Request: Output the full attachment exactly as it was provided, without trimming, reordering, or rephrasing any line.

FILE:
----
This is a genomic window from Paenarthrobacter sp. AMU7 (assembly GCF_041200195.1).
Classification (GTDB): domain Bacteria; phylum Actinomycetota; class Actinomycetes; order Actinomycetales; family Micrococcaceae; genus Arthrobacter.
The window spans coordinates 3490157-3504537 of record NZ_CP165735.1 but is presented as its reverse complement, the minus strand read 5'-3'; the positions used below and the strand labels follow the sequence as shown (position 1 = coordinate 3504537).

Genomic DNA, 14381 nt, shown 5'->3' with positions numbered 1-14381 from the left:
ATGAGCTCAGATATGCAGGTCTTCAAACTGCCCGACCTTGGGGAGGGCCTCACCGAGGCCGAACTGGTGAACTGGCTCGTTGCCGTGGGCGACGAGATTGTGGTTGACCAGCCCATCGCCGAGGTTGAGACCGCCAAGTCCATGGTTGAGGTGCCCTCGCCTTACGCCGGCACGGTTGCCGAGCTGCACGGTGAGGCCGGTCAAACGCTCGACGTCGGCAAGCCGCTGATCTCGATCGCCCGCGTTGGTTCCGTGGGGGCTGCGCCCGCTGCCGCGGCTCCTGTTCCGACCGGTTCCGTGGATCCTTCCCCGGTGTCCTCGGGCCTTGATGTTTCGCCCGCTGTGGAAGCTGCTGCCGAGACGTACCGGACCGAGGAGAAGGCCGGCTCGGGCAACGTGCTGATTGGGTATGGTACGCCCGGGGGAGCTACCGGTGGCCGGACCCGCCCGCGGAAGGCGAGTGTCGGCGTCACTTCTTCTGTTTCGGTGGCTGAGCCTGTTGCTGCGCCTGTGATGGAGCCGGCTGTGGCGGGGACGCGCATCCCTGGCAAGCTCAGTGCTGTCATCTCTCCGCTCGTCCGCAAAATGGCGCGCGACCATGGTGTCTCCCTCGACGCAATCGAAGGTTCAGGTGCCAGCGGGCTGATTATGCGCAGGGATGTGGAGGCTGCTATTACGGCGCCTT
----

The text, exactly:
This is a genomic window from Paenarthrobacter sp. AMU7 (assembly GCF_041200195.1).
Classification (GTDB): domain Bacteria; phylum Actinomycetota; class Actinomycetes; order Actinomycetales; family Micrococcaceae; genus Arthrobacter.
The window spans coordinates 3490157-3504537 of record NZ_CP165735.1 but is presented as its reverse complement, the minus strand read 5'-3'; the positions used below and the strand labels follow the sequence as shown (position 1 = coordinate 3504537).

Genomic DNA, 14381 nt, shown 5'->3' with positions numbered 1-14381 from the left:
ATGAGCTCAGATATGCAGGTCTTCAAACTGCCCGACCTTGGGGAGGGCCTCACCGAGGCCGAACTGGTGAACTGGCTCGTTGCCGTGGGCGACGAGATTGTGGTTGACCAGCCCATCGCCGAGGTTGAGACCGCCAAGTCCATGGTTGAGGTGCCCTCGCCTTACGCCGGCACGGTTGCCGAGCTGCACGGTGAGGCCGGTCAAACGCTCGACGTCGGCAAGCCGCTGATCTCGATCGCCCGCGTTGGTTCCGTGGGGGCTGCGCCCGCTGCCGCGGCTCCTGTTCCGACCGGTTCCGTGGATCCTTCCCCGGTGTCCTCGGGCCTTGATGTTTCGCCCGCTGTGGAAGCTGCTGCCGAGACGTACCGGACCGAGGAGAAGGCCGGCTCGGGCAACGTGCTGATTGGGTATGGTACGCCCGGGGGAGCTACCGGTGGCCGGACCCGCCCGCGGAAGGCGAGTGTCGGCGTCACTTCTTCTGTTTCGGTGGCTGAGCCTGTTGCTGCGCCTGTGATGGAGCCGGCTGTGGCGGGGACGCGCATCCCTGGCAAGCTCAGTGCTGTCATCTCTCCGCTCGTCCGCAAAATGGCGCGCGACCATGGTGTCTCCCTCGACGCAATCGAAGGTTCAGGTGCCAGCGGGCTGATTATGCGCAGGGATGTGGAGGCTGCTATTACGGCGCCTT